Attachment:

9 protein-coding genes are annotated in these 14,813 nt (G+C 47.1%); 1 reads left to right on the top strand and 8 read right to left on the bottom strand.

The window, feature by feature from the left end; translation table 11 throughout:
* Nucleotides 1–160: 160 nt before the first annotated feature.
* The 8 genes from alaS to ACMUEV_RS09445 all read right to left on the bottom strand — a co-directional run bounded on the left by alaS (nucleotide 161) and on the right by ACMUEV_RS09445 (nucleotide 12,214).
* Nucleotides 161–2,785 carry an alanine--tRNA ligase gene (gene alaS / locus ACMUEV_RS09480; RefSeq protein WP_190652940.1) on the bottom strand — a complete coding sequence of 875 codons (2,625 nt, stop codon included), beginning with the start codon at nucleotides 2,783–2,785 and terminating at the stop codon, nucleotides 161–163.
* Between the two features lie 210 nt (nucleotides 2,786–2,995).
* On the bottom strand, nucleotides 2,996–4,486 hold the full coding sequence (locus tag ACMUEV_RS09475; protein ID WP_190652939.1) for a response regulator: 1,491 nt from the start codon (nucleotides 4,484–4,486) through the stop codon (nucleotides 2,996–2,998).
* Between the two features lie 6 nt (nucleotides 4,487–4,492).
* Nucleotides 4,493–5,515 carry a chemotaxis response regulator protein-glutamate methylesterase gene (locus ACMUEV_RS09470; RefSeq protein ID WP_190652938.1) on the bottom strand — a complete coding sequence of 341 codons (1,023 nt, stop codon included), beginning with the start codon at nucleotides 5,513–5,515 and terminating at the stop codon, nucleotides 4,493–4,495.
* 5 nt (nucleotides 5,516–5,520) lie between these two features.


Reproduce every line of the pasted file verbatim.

9 protein-coding genes are annotated in these 14,813 nt (G+C 47.1%); 1 reads left to right on the top strand and 8 read right to left on the bottom strand.

The window, feature by feature from the left end; translation table 11 throughout:
* Nucleotides 1–160: 160 nt before the first annotated feature.
* The 8 genes from alaS to ACMUEV_RS09445 all read right to left on the bottom strand — a co-directional run bounded on the left by alaS (nucleotide 161) and on the right by ACMUEV_RS09445 (nucleotide 12,214).
* Nucleotides 161–2,785 carry an alanine--tRNA ligase gene (gene alaS / locus ACMUEV_RS09480; RefSeq protein WP_190652940.1) on the bottom strand — a complete coding sequence of 875 codons (2,625 nt, stop codon included), beginning with the start codon at nucleotides 2,783–2,785 and terminating at the stop codon, nucleotides 161–163.
* Between the two features lie 210 nt (nucleotides 2,786–2,995).
* On the bottom strand, nucleotides 2,996–4,486 hold the full coding sequence (locus tag ACMUEV_RS09475; protein ID WP_190652939.1) for a response regulator: 1,491 nt from the start codon (nucleotides 4,484–4,486) through the stop codon (nucleotides 2,996–2,998).
* Between the two features lie 6 nt (nucleotides 4,487–4,492).
* Nucleotides 4,493–5,515 carry a chemotaxis response regulator protein-glutamate methylesterase gene (locus ACMUEV_RS09470; RefSeq protein ID WP_190652938.1) on the bottom strand — a complete coding sequence of 341 codons (1,023 nt, stop codon included), beginning with the start codon at nucleotides 5,513–5,515 and terminating at the stop codon, nucleotides 4,493–4,495.
* 5 nt (nucleotides 5,516–5,520) lie between these two features.